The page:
Valentine’s Day Tigers – Lance Lenkov


Valentine’s Day Tigers was a hard book to write, but probably not for the usual reasons a book would be hard for an author to write.

Today, we’re going to have a look at Lance Lenkov.

You may have noticed I have a little bit of a theme in a few of my books. That would be anxiety. In These Immortal Vows, Tasia has severe anxiety. In Her Wild Wolf, Ava has severe anxiety. In The Lost Princess of Howling Sky, Aerre has severe anxiety. Well, in Valentine’s Day Tigers, Lance has rather severe anxiety.

Now, anxiety isn’t what defines these characters, and they all deal with their anxiety differently, but it does mean they could all relate on at least that one thing. That feeling. They are often high stress and extreme worriers.

Anxiety is something I deal with on a daily basis. It’s frustrating and can be crippling. In some weird and obnoxious way, it’s probably the reason I get books out as fast as I do.

I relate to Lance several layers deep. He has all of this anxiety, but he hides it and often comes across as cold and disconnected on the surface–though that couldn’t be further from the truth. Those who know him KNOW. You’ll know what I mean when you read the book.

So, all of that is fine. There isn’t some rule that says I can’t let one of my romance characters have anxiety. No. The thing that made Lance difficult is his asexuality. I designed Trinity to be a steamy shifter romance world. Each book has to follow that theme at the forefront. Yes, it has lots of fantasy undertones and stuff going on, but each book is always going to revolve around a “steamy” love story.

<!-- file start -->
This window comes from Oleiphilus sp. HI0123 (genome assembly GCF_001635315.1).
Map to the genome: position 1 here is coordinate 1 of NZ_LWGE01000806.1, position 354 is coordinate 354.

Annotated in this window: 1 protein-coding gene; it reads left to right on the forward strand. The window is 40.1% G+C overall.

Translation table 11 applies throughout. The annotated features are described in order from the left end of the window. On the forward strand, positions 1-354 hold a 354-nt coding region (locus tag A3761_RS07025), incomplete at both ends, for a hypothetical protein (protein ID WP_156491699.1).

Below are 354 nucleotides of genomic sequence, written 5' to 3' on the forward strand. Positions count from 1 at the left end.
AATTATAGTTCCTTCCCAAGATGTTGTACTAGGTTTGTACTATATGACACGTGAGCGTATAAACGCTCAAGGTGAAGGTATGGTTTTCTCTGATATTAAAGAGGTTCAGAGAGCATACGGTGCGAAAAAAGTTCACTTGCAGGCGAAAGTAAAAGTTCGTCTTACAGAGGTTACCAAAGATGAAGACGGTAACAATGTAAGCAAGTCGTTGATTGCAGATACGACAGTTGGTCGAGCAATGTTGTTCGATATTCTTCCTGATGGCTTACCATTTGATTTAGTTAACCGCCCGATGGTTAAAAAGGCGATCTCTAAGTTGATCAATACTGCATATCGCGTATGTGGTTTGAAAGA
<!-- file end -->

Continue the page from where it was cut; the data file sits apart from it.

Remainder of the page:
My characters tend to take me on a ride. They tell me who they are, and then they won’t bend for anything. I talked before about how I shied away from queer characters for a long time in Making 2019 Queer. If being queer is part of who I am and part of who a good handful of my characters are, then I decided it was time to stop trying to hide that. It’s a big decision, and one I’m still terrified of, to be perfectly honest.

Lance feels the pressure to fit in big time. As a whole, Trinity’s shifters are pretty sexual. He’s simply not. This adds to his anxiety. I had to explore that and stay true to story themes, “steamy” romance, and stay true to him. It was a challenge.

However, I think I succeeded. I’m very happy with how this book turned out.

And let’s not forget Yuri. The brothers added another element to this book outside of romantic love. The theme in this book is all about love, but in its different forms, and how things change, but love doesn’t have to. I’ll talk more about Yuri later, but for now…

Love is love.

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